I bolt mine to my garage floor when I need it and store it in the rafters when its not in use.
The HF tool with a Mojo lever works well, look up the Mojo (bar or lever, don't remember), they have the wheel protectors for the HF tool too.
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Old 04-29-2011, 10:56 AM   #13
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Sweet, I've got a HF 45 min from me. No wheel scratching?
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Old 04-29-2011, 11:26 AM   #14
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Quote:
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No wheel scratching?
You will need to modify the clamps that hold the wheel...otherwise, yes.

I cut some jaws out of block of plastic and bolted them in place of the stock originals on the HF unit. T'was very simple and has held up well.

I would say everything can be explained here...http://www.angelridevideos.com/reviews/Mojo.html
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Old 04-29-2011, 02:29 PM   #15
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Quote:
Originally Posted by 05superblackz View Post
My question for all you guys that change your own tires, what do you do about balancing the wheel after the tire has been mounted?
Balancing
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Old 04-29-2011, 02:38 PM   #16
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Quote:
Originally Posted by 2000TJ View Post
You will need to modify the clamps that hold the wheel...otherwise, yes.

I cut some jaws out of block of plastic and bolted them in place of the stock originals on the HF unit. T'was very simple and has held up well.

I would say everything can be explained here...http://www.angelridevideos.com/reviews/Mojo.html
Look here for the Mojolever:

The Mojolever

You can buy the wheel protectors for the HF unit from them too. I went in with a few friends on the HF unit and the Mojo, I have not used it yet but my friend has done 4 tires with it and it works well and it has a bead breaker built in.
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Old 04-29-2011, 03:22 PM   #17
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That mojolever looks pretty slick, but $100 is pretty steep for a steel bar with some nylon blocks. I coated the bar that came with the HF unit with plasti-dip. It works great didn't mar the wheel at all, and it was $5.


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Old 04-29-2011, 03:25 PM   #18
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Originally Posted by marylandmike View Post
Does the stand have to be perfectly square?
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Old 04-29-2011, 03:39 PM   #19
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Does the stand have to be perfectly square?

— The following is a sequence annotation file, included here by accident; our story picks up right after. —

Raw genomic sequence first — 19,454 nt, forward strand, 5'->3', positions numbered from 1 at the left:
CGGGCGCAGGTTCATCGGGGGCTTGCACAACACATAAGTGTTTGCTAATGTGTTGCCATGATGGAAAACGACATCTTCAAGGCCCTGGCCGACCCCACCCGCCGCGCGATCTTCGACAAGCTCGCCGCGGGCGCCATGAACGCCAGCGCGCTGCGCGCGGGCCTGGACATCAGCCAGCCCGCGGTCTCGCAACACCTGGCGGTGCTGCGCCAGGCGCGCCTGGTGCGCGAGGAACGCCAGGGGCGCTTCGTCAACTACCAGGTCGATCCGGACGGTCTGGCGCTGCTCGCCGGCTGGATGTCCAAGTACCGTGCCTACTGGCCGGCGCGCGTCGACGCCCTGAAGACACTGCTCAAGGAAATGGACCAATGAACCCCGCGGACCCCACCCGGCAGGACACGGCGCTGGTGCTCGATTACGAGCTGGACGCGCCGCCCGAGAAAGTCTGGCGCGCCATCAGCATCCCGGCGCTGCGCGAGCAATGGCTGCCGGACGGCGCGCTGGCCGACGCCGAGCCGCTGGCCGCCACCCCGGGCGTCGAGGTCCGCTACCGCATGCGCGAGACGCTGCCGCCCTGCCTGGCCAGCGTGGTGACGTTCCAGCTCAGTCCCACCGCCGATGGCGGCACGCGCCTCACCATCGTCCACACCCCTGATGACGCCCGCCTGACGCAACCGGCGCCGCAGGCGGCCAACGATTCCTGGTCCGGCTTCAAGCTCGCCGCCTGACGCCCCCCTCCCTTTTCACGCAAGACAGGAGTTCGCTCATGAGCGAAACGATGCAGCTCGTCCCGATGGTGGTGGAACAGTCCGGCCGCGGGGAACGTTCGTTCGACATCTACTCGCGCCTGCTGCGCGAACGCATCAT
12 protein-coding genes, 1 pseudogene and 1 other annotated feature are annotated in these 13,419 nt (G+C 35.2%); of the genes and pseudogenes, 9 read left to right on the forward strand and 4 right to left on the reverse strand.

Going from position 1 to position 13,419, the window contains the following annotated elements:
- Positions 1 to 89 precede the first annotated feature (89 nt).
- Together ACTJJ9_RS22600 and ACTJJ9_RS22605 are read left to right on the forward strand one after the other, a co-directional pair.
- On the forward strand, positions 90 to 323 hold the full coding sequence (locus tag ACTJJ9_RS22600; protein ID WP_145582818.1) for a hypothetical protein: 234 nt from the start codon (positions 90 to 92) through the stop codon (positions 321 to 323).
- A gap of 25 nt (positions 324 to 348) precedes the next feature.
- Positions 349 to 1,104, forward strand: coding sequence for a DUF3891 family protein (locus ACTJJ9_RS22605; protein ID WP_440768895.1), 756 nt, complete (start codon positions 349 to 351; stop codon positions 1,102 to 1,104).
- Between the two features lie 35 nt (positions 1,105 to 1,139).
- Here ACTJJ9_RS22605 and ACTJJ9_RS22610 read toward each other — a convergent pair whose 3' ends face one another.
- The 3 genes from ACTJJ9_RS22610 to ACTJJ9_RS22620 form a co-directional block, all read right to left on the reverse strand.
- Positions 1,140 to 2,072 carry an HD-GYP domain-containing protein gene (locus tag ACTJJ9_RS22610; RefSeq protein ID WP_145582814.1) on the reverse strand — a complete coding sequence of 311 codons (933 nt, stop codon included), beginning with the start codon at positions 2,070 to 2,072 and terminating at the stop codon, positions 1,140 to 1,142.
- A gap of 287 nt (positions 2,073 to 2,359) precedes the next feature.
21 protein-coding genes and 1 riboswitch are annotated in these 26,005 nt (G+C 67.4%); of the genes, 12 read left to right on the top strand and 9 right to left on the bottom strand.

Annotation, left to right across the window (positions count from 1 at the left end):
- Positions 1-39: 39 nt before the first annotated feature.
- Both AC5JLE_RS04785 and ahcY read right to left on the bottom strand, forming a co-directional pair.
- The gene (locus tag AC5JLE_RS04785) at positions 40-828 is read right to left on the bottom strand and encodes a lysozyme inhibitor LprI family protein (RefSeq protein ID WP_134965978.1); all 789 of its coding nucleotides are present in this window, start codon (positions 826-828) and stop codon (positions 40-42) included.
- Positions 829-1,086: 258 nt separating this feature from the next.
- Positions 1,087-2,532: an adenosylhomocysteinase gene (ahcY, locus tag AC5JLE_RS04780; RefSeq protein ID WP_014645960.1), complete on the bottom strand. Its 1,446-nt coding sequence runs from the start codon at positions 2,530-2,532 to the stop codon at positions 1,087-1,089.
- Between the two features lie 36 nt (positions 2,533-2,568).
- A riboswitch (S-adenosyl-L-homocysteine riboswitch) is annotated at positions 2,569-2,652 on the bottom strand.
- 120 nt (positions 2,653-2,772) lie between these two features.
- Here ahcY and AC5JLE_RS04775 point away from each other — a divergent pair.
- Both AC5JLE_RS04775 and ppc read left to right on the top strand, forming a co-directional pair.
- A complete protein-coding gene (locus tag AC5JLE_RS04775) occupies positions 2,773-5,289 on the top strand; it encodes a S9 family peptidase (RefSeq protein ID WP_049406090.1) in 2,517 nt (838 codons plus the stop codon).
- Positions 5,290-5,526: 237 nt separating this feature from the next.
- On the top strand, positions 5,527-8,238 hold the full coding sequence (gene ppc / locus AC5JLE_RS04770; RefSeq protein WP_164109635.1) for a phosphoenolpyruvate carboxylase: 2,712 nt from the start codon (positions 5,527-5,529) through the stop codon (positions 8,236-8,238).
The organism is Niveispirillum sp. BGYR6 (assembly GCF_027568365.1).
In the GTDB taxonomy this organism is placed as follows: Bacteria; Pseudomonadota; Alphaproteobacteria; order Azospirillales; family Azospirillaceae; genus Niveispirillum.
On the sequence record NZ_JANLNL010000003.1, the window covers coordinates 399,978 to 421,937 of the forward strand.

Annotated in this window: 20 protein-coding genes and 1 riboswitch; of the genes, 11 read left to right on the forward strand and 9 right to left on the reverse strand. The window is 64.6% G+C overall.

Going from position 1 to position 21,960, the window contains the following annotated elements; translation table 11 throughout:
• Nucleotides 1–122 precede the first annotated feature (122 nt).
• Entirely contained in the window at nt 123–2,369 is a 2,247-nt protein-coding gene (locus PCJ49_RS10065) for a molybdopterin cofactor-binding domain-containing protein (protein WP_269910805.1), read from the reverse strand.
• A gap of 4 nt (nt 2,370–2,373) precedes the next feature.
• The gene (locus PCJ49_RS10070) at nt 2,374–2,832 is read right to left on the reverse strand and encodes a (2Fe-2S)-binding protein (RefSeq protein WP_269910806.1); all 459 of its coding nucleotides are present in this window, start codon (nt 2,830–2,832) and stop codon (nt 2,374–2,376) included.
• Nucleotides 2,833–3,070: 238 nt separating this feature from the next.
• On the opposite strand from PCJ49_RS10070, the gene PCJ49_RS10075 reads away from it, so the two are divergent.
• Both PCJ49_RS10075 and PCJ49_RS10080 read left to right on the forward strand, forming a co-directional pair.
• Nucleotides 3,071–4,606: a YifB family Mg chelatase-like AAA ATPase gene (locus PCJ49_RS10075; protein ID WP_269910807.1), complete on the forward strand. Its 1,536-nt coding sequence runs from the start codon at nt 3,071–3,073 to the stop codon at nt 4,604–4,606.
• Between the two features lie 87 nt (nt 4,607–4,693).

I use this same method but use jack stands with an aluminum rod about the same diameter as the rear axle. I think as long as its pretty level you are OK. I have changed 8 or 9 tires for my bike and used this method with no issues. Here's my set-up:

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Old 04-29-2011, 03:51 PM   #20
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That mojolever looks pretty slick, but $100 is pretty steep for a steel bar with some nylon blocks. I coated the bar that came with the HF unit with plasti-dip. It works great didn't mar the wheel at all, and it was $5.


Attachment 16886
The Mojo is longer than the HF bar and I'm told the way it's contoured at the ends makes the process much easier. I'll compare both in person soon and report back.
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Old 04-29-2011, 07:15 PM   #21
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I made may own bead breaker. It works like a charm.

The one tip I will add is: just before you take the rear wheel off your bike do a nice power brake burnout. Get the center of your rear tire nice and thin. While the wheel is still on the bike take your carpenter's knife and spit that old tire right down the center. Now you don't have to mess with the valve core, and after you break the beads, you can just pull the old tire right off. (one half at a time)
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Old 04-30-2011, 04:46 PM   #22
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I built the 2x4 box like Maryland Mike, and use the breaker bar (2x4) under the trailer hitch of my 4wd truck. I always hand balance with the axle and a spare set of bearings with the seals removed on the Hornet. The rear BMW has no axle so, I run the Met.Z6 as is, Good at 145mph.
The C-clamp type that only goes to a 150 series, grind the two pinchers off about 10mm on each side.
The small Harbor freight breaker for $25 takes only 5.3 inch wide rims. May or may not work on a 180 series, but, can be made to work if you take the top piece and drill 2 more sets of holes about 1/2" -3/4" closer to the breaker end.